Alisa Kwitney, The Sandman: King of Dreams [introduction by Neil Gaiman] (Chronicle Books, 2003)

Itís been several years since Neil Gaimanís Sandman officially became a phenomenon, and every day creates more and more fans who want more and more of it. This year theyíve been gratified by a new anthology of stories about Morpheus and his immortal dysfunctional family, Endless Nights. And, in case the lovingly produced Dustcovers and Sandman Companion werenít enough, theyíve been gifted with another book of Sandman scraps: the coffee-table book The Sandman: King of Dreams, edited by longtime Sandman editor Alisa Kwitney.

The latter is a sort of Sandman grand tour, presenting bits and pieces from each book in chronological order, illuminated with brief notes on the comicís history and production, and reproducing a small amount of rare or hitherto uncollected Sandman-related art.

Neil Gaimanís introduction takes on the question of whether the book represents a mere cashing-in. He acknowledges that it contains little new material, but points out that he encountered a number of well-known stories in similar rag-bag collections, and says that itís often illuminating to encounter old material in a new context. The subtext would seem to be, ďAnd if that doesnít interest you, donít buy it.Ē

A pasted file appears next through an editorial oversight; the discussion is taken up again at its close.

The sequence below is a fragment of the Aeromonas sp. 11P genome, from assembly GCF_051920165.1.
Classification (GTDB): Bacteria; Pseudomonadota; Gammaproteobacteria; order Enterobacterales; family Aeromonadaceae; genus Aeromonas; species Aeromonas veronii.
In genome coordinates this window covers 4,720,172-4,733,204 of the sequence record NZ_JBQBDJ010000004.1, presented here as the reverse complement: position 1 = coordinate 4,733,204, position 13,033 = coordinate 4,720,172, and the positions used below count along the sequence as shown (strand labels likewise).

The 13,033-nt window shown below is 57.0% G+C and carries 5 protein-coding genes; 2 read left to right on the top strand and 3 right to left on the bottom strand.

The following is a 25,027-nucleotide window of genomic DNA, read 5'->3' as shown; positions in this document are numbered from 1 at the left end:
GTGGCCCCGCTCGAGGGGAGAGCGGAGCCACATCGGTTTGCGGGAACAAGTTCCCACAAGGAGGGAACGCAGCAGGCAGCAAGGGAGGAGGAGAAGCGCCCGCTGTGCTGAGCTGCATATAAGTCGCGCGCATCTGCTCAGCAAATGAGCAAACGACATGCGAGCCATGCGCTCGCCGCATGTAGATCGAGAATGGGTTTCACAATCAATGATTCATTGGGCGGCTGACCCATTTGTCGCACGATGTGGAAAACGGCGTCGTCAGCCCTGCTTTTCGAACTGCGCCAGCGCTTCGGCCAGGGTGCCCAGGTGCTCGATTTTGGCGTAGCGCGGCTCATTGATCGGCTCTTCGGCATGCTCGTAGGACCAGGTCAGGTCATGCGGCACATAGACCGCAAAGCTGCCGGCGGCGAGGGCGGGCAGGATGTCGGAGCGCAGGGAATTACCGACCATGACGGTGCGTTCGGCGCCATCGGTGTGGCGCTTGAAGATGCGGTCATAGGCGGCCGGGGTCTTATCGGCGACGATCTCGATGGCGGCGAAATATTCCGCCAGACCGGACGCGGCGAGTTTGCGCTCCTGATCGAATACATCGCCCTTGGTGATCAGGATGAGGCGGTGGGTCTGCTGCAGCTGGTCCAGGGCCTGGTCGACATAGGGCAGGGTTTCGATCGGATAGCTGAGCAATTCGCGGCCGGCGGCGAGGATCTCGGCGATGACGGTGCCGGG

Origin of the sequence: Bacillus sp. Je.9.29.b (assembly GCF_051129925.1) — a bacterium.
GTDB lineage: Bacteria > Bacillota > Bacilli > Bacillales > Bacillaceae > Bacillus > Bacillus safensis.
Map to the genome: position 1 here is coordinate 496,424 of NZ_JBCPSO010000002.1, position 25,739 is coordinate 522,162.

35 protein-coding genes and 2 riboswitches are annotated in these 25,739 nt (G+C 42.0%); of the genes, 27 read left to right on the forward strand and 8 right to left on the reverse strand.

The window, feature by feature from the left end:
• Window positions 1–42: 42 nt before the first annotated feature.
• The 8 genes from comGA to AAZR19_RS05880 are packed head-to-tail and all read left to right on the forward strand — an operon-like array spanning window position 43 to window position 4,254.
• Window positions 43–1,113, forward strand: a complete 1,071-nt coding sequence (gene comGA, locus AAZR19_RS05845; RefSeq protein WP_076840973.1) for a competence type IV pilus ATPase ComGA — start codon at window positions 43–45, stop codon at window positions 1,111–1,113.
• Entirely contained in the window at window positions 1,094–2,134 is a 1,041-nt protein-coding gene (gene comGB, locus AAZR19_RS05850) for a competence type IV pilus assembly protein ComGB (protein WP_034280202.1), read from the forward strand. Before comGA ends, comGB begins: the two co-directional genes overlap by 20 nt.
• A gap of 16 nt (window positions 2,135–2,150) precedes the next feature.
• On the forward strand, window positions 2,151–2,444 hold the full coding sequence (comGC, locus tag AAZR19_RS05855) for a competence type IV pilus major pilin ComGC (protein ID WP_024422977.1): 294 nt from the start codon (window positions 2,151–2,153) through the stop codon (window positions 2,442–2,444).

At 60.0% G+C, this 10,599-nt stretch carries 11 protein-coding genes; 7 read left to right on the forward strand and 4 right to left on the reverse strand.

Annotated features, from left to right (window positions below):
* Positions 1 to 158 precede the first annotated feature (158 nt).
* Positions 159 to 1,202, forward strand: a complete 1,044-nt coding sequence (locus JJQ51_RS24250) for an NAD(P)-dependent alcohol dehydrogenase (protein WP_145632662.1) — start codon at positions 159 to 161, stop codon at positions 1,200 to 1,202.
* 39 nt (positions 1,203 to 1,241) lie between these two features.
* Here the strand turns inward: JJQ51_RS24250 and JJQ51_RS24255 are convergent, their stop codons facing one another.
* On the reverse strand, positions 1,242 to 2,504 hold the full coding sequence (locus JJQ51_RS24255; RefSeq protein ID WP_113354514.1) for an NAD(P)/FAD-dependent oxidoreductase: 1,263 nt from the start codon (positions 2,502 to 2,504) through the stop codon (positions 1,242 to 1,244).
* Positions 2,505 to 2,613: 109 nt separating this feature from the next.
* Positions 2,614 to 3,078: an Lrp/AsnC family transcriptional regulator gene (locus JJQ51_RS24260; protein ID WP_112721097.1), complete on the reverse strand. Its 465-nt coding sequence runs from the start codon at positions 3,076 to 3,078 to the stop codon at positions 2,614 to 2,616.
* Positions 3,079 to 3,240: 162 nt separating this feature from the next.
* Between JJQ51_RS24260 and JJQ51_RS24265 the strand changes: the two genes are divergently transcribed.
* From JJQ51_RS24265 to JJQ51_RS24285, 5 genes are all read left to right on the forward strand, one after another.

Despite the misleading flap on the inside cover, King of Dreams is not, except in tiny and not-very-revealing snippets, a backstage peek at the making of a comic book epic. This is disappointing, as Iím not sure what a comic book editor does, exactly, and even one chapter focusing on Kwitneyís work on Sandman would have been fascinating.

But once oneís expectations have been lowered to a reasonable level, the book becomes quite enjoyable. Though Iíd seen most of its content before, the chronological sorting, editorís notes, and high-quality art reproductions did indeed give it all a new and different shine.

The few bits that were original or that I hadnít seen before are corkers: a delirious faxed note from artist Jill Thompson including a sketch of the artist, in which she bears a strong resemblance to her muse Delirium; a goofy cartoon which was accidentally reproduced in the German edition of a very serious issue; a series of Endless portraits for trading cards, including an uncensored Desire in his/her dangerously erotic glory by Jon J Muth; and an arresting pop art ďfamily portraitĒ by Mike Allred.

Given the high cover price and minuscule amount of original artwork or information, this is a book for Sandman completists only. Less-fanatic fans can satisfy themselves with the knowledge that if they have all the comic collections, they have ninety percent of its content already. As it was a review copy, I didnít have to pay for it, and Iím quite happy to have it on my shelf for occasional browsing. If I had a coffee table, it would rest there, serene in its natural habitat.

[Rachel Manija Brown]